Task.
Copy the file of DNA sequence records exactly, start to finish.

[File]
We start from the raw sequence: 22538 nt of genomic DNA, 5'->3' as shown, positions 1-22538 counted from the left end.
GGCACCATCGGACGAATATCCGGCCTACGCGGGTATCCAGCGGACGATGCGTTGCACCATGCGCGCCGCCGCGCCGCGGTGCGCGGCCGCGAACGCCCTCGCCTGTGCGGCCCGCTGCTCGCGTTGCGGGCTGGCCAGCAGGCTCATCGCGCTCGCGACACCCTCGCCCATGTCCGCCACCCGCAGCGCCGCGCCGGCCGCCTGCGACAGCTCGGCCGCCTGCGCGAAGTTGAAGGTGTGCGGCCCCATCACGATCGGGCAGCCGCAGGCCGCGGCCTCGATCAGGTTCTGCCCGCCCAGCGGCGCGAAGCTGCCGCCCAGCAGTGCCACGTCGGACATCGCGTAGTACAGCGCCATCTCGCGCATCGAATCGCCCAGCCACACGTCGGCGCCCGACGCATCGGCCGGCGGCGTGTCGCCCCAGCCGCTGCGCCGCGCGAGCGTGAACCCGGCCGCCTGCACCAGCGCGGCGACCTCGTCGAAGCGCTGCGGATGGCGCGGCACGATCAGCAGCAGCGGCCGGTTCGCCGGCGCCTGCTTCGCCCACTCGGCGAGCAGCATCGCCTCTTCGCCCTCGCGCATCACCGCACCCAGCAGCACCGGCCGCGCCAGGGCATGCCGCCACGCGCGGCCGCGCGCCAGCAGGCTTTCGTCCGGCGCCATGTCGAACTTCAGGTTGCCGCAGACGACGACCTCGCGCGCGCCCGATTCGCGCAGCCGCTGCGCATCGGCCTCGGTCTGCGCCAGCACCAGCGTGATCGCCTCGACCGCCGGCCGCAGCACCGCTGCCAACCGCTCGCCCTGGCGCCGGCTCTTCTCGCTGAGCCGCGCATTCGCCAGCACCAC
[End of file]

We start from the raw sequence: 22538 nt of genomic DNA, 5'->3' as shown, positions 1-22538 counted from the left end.
GGCACCATCGGACGAATATCCGGCCTACGCGGGTATCCAGCGGACGATGCGTTGCACCATGCGCGCCGCCGCGCCGCGGTGCGCGGCCGCGAACGCCCTCGCCTGTGCGGCCCGCTGCTCGCGTTGCGGGCTGGCCAGCAGGCTCATCGCGCTCGCGACACCCTCGCCCATGTCCGCCACCCGCAGCGCCGCGCCGGCCGCCTGCGACAGCTCGGCCGCCTGCGCGAAGTTGAAGGTGTGCGGCCCCATCACGATCGGGCAGCCGCAGGCCGCGGCCTCGATCAGGTTCTGCCCGCCCAGCGGCGCGAAGCTGCCGCCCAGCAGTGCCACGTCGGACATCGCGTAGTACAGCGCCATCTCGCGCATCGAATCGCCCAGCCACACGTCGGCGCCCGACGCATCGGCCGGCGGCGTGTCGCCCCAGCCGCTGCGCCGCGCGAGCGTGAACCCGGCCGCCTGCACCAGCGCGGCGACCTCGTCGAAGCGCTGCGGATGGCGCGGCACGATCAGCAGCAGCGGCCGGTTCGCCGGCGCCTGCTTCGCCCACTCGGCGAGCAGCATCGCCTCTTCGCCCTCGCGCATCACCGCACCCAGCAGCACCGGCCGCGCCAGGGCATGCCGCCACGCGCGGCCGCGCGCCAGCAGGCTTTCGTCCGGCGCCATGTCGAACTTCAGGTTGCCGCAGACGACGACCTCGCGCGCGCCCGATTCGCGCAGCCGCTGCGCATCGGCCTCGGTCTGCGCCAGCACCAGCGTGATCGCCTCGACCGCCGGCCGCAGCACCGCTGCCAACCGCTCGCCCTGGCGCCGGCTCTTCTCGCTGAGCCGCGCATTCGCCAGCACCAC